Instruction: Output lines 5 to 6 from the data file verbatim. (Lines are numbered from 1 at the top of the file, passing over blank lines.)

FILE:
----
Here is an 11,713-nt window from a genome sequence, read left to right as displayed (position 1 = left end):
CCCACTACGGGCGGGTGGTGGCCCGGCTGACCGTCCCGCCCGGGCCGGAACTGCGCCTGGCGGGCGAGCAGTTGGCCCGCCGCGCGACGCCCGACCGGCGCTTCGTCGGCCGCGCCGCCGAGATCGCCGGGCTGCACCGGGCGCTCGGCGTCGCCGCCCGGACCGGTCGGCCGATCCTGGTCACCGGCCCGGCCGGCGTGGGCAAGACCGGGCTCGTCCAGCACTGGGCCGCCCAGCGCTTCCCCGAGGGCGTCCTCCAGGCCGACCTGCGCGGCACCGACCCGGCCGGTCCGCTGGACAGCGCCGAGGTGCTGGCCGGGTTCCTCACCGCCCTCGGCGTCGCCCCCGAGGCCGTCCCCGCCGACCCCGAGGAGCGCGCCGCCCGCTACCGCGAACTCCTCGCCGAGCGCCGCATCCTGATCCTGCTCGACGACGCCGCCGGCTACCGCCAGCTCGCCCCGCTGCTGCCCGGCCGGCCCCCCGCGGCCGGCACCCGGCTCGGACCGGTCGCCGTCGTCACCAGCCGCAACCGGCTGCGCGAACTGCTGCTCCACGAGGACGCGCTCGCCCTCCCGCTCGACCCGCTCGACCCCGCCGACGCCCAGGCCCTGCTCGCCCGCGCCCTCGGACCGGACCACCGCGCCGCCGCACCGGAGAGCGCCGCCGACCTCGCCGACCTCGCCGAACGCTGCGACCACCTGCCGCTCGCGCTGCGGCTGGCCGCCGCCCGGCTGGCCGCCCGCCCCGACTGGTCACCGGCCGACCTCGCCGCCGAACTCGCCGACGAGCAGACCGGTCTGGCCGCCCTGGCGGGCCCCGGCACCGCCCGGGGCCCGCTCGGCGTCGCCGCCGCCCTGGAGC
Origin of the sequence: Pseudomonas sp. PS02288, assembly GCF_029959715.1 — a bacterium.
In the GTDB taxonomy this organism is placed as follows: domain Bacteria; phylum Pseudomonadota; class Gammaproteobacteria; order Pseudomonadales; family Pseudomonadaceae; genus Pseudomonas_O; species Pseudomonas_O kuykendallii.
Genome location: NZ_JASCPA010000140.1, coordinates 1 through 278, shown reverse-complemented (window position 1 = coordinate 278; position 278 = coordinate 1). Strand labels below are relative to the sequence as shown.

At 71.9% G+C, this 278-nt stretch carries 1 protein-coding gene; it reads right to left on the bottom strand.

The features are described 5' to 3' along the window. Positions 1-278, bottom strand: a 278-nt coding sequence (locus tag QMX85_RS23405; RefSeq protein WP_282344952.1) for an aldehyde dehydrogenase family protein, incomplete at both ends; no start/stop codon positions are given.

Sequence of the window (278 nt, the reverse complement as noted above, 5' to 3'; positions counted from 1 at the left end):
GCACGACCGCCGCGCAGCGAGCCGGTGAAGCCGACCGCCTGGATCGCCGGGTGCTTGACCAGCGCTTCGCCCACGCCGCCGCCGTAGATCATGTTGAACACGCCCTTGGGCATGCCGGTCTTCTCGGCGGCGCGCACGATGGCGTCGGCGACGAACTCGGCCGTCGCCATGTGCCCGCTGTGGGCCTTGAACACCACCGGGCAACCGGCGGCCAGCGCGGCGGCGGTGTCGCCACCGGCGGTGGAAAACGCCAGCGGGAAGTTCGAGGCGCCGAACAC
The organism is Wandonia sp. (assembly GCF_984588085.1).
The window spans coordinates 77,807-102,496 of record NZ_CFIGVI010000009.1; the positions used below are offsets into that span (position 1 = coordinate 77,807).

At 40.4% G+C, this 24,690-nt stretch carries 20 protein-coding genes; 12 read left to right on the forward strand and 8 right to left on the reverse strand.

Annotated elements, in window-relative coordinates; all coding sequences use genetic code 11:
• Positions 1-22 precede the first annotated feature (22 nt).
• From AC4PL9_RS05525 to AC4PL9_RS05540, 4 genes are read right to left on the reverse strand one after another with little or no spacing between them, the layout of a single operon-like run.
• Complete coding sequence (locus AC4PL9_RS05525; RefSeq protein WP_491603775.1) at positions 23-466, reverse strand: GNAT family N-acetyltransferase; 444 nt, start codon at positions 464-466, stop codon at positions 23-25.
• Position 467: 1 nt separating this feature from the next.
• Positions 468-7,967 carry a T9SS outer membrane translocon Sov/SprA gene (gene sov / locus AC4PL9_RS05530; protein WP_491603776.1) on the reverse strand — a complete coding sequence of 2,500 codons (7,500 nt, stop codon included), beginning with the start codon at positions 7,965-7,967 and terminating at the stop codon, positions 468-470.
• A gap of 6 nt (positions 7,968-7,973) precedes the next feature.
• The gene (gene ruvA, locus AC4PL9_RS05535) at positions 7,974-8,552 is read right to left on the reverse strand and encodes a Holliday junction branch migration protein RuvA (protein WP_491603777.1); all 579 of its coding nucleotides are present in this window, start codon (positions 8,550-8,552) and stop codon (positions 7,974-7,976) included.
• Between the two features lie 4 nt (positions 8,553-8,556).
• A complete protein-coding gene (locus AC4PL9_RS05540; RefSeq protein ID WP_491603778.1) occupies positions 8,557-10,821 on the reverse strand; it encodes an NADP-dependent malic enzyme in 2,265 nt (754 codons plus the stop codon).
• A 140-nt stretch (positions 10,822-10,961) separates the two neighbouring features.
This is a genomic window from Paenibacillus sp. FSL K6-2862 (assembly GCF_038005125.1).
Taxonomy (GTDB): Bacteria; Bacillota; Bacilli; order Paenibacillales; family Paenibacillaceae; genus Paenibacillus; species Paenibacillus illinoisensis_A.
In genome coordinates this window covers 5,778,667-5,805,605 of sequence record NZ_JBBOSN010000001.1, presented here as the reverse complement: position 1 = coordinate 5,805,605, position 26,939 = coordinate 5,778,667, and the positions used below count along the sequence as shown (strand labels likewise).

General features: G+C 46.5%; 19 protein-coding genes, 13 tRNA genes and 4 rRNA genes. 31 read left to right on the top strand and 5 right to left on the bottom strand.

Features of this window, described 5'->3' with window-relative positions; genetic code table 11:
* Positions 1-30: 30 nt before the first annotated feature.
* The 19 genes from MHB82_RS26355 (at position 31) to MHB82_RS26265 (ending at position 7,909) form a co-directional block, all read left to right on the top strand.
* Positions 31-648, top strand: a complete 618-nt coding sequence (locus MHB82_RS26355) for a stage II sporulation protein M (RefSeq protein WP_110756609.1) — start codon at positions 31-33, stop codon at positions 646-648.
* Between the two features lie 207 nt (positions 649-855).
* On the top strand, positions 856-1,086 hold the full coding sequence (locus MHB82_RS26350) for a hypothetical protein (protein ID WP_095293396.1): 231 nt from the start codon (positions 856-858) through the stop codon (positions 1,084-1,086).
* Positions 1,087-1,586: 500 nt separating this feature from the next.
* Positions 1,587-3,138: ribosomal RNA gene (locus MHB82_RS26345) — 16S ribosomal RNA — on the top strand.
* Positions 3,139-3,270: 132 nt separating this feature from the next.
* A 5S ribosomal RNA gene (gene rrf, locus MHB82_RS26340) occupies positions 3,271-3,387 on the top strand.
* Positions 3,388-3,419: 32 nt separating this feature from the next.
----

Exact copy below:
Genome location: NZ_JASCPA010000140.1, coordinates 1 through 278, shown reverse-complemented (window position 1 = coordinate 278; position 278 = coordinate 1). Strand labels below are relative to the sequence as shown.

At 71.9% G+C, this 278-nt stretch carries 1 protein-coding gene; it reads right to left on the bottom strand.